Long story short, date night did not happen. We instead spent our night calling our vet, who was already closed, calling the emergency animal clinic, then calling Animal Poison Control because the emergency clinic said they would have better info on what particular ant traps contain what ingredients, and how those ingredients would affect a Little Dog.

The good news is the Little Dog is OK. We kept an eye on her all night, but I don’t think she actually got any of the bad stuff inside the trap (although she looked reeeeally close when The Hubby got home). The bad news is that we spent the night nervously watching her to see if she started acting sick, and I went to bed feeling exhausted, nervous, and remembering at the last possible minute that I never did put up my Wednesday post.

So now you get a super-long one on Thursday instead.

What a day.

I think my next post will be on how to roll with the punches when things are going wrong left and right. Want to have your advice in it? Leave me a comment and tell me how you handle horrible days like this.





photo credit: Crystal Coleman

How to Host a Fabulous, Fancy Potluck

Dinner Party-DSC_0025[This is a guest post. Think you’ve got what it takes to be a guest poster? Contact Em at em [at] blondeandbalanced [dot] com to learn more about becoming a guest poster yourself!]


Most of us don’t tend to think of potlucks as being “fancy, “ but who says they can’t be? With a little planning and some creativity, you can make this easy dinner party format into a classy, fun evening that isn’t too much work (or cost!) for anyone involved.

Here are some tips:

Up the Ante

Most potluck offerings are boring staples like casseroles, salads, etc. But why not ask your guests to kick it up a notch and bring something a little more luxurious? If each person brings one item, you can assemble a high-class dinner like you’d find in a fancy restaurant, with each person paying a fraction of the cost of that kind of dinner out.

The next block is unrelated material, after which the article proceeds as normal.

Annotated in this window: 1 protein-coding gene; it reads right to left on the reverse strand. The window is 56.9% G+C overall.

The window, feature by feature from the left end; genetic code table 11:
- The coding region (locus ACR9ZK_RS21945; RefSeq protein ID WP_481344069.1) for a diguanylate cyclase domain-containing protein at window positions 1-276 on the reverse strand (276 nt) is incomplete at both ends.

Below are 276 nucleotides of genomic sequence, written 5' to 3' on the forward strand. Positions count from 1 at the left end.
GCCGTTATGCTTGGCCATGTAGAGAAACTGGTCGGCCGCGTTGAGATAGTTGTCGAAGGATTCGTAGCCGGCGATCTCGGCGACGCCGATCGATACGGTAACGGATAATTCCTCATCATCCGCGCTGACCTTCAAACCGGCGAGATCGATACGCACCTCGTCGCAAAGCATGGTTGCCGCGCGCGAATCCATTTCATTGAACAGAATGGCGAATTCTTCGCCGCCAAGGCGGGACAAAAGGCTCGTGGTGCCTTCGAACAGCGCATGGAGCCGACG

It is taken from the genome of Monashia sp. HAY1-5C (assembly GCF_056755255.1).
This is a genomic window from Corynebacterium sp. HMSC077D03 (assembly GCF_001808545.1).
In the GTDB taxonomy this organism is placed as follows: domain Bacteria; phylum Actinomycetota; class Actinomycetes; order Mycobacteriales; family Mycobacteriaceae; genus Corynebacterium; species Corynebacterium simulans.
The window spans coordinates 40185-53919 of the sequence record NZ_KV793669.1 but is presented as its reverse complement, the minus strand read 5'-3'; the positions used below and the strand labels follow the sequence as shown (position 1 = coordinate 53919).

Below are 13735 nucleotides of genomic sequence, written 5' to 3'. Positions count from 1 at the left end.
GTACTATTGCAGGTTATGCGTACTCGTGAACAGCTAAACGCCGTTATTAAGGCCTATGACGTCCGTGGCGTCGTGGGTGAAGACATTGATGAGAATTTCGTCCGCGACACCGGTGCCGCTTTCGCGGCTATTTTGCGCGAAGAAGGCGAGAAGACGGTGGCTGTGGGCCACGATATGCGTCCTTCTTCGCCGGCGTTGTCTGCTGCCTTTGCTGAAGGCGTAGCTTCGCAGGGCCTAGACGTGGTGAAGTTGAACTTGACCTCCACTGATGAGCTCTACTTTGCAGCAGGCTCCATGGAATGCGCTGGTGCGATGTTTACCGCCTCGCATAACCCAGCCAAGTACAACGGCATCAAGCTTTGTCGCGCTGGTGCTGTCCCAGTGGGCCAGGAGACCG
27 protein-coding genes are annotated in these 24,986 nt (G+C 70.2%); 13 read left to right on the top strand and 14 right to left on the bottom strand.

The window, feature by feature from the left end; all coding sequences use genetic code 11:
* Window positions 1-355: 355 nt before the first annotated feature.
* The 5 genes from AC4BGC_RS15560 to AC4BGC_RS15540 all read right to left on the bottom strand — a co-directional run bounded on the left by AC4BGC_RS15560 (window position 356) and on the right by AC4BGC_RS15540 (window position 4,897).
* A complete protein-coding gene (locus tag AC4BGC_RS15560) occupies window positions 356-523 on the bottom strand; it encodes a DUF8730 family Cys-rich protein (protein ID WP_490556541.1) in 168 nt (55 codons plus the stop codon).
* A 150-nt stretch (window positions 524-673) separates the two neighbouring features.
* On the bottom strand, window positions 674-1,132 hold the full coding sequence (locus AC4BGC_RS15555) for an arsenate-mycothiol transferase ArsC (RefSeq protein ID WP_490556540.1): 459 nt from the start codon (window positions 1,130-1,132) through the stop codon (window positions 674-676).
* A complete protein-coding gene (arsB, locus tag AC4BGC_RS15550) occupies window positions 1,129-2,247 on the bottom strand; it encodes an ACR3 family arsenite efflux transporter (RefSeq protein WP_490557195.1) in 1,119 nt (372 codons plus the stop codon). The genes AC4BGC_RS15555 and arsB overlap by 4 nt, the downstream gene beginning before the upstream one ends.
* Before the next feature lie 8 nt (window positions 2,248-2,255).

Provide an item or two of your own to get it started. An assortment of fine wines. An impressive, artfully arranged appetizer. Then ask guests to bring their own favorite “gourmet” dishes. You’ll have an array of delicious treats to sample that will feel special and indulgent.

Play with Themes

“Potluck” doesn’t have to mean “random assortment of stuff.” Give your potluck party a theme, like French cuisine or gourmet tapas. A tapas party can be especially fun (and easy) because each guest only needs to make a sampling of small items instead of a whole complicated dish, and there’s just something about tapas always feels unique and high-class. Coordinate with your guests to make sure you’ve got a good selection of both dinner and dessert items to present.

Dress the Part

What’s the fun of a fancy dinner party if you can’t get all glammed up to enjoy it? Invite your guests to wear their best cocktail dresses and evening wear, and don’t forget to pretty up your place settings, too. Your best tableware, fancy-restaurant candlelight, and swanky background music (crooners like Sinatra always give a classy vibe) will give your party that extra-special touch that really makes everyone feel like they’ve gone out for a night on the town.

And voila! You’ve just put together one upscale gathering without all the lengthy, expensive prep work!


Photo credit:  Joan Nova